SQL Server Performance

Why Not Index Join?

Discussion in 'Performance Tuning for DBAs' started by rerichards, May 10, 2006.

  1. rerichards New Member

    I run a select statement resulting in the following explain plan:<br /><br />SELECT Min(TableUID) AS Table_UID, Field1, FieldFKID FROM dbo.MyTable GROUP<br />BY Field1, FieldFKID<br /><br /> |--Hash Match(Aggregate, HASH<img src='/community/emoticons/emotion-6.gif' alt=':(' />[MyTable].[Field1], [MyTable].[FieldFKID]),<br />RESIDUAL<img src='/community/emoticons/emotion-6.gif' alt=':(' />[MyTable].[Field1]=[MyTable].[Field1] AND [MyTable].[FieldFKID]=<br />[MyTable].[FieldFKID]) DEFINE<img src='/community/emoticons/emotion-6.gif' alt=':(' />[Expr1002]=MIN([MyTable].[TableUID])))<br /><br /> |--Index Scan(OBJECT<img src='/community/emoticons/emotion-6.gif' alt=':(' />[MyDB].[dbo].[MyTable].[PK_MyTable]))<br /><br />Output List:<br />[MyTable].[TableUID], [MyTable].[Field1], [MyTable].[FieldFKID]<br /><br />The index that is being scanned [PK_MyTable] is a nonclustered composite<br />index composed of columns TableUID and Field1.<br /><br />I have a another nonclustered index named IX_FieldFKID that is composed of a<br />single column on FieldFKID.<br /><br />If I understand what the Output List is trying to tell me, that in order for<br />the optimizer to use an index seek, I could create a covering index by<br />including FieldFKID in composite index [PK_MyTable].<br /><br />This table has a little over 10,000 rows.<br /><br />Why does the optimizer make NOT make use of index IX_FieldFKID and perform an<br />Index Join, resulting in a Seek, rather than a Scan?<br /><br />
  2. mmarovic Active Member

    Do you have a clustered index on the table?
    Is there an index (hopefully clustered) starting with tableUID?
    To achive max performance for this query I would create composite non-clustered index consisting of field1 and fieldFKID (column order doesn't matter) if there is clustered index on tableUID. If not, I would add tableUID as the last column (third) column in that index.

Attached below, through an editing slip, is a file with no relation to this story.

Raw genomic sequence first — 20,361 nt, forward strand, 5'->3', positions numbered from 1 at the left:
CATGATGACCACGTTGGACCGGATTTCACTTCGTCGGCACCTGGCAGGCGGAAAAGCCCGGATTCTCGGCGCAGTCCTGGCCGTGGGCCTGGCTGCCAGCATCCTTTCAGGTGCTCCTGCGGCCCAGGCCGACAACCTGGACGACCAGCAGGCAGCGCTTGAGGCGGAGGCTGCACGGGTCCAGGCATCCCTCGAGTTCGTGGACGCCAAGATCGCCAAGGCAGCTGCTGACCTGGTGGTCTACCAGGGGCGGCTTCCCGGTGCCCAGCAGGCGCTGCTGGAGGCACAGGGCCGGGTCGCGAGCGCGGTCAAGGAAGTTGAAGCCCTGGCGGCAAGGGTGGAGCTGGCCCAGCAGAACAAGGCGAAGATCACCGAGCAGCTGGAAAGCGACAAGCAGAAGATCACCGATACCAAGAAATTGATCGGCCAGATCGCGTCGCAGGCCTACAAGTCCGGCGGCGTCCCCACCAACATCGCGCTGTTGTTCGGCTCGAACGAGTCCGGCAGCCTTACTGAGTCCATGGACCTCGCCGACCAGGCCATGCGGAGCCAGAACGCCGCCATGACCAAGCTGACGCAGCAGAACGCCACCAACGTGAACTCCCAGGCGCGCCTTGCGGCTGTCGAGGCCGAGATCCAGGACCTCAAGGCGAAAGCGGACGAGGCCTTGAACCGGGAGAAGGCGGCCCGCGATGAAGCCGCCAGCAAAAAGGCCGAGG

3. rerichards New Member

    There is a clustered index on the table, but it is not one of the three used in the query. And I agree, as we both stated in our comments, that a covering index would remove the scan. However, getting back to my question, why does the optimizer use an index join (or index intersection) to perform an index seek, as there are two indexes that cover all three fields?
  4. rerichards New Member

    Sorry, I reread what I wrote and it did not make sense. Allow me to revise with more clarity.

    There is a clustered index on the table, but it is not one of the three fields used in the query. And I agree, as we both stated in our comments, that a covering index would remove the scan. However, getting back to my question, why does the optimizer NOT use an index join (or index intersection) to perform an index seek, as there are two indexes that cover all three fields?
  5. mmarovic Active Member

    I guess the reason might be that pk_myTable doesn't start with field1. Can you try to change the column order and see what happens?
  6. Twan New Member

    Hi ya,

    a covered index would not remove the index scan either...? The query has no where clause so it will never do an index seek? You're asking sql to get the minimum value of tableuid for every combination of field1, fieldfkid, which will require an index scan into a worktable

    Cheers
    Twan
  7. rerichards New Member

    Shouldn't index [PK_MyTable] remain as it is with TableUID coming before Field1 since that is the order in the Select statement? Anyway, I still tried what you suggested by swapping the field order of index [PK_MyTable] to Field1, TableUID and it still returned the same index scan.
  8. mmarovic Active Member

    Uh, Twan is right, I must have been halucinating. There is no where clause. Composite index would provide faster execution because no other index access would be needed, but as Twan mentioned, scan stays anyway.
  9. rerichards New Member

    Understood. Thanks.

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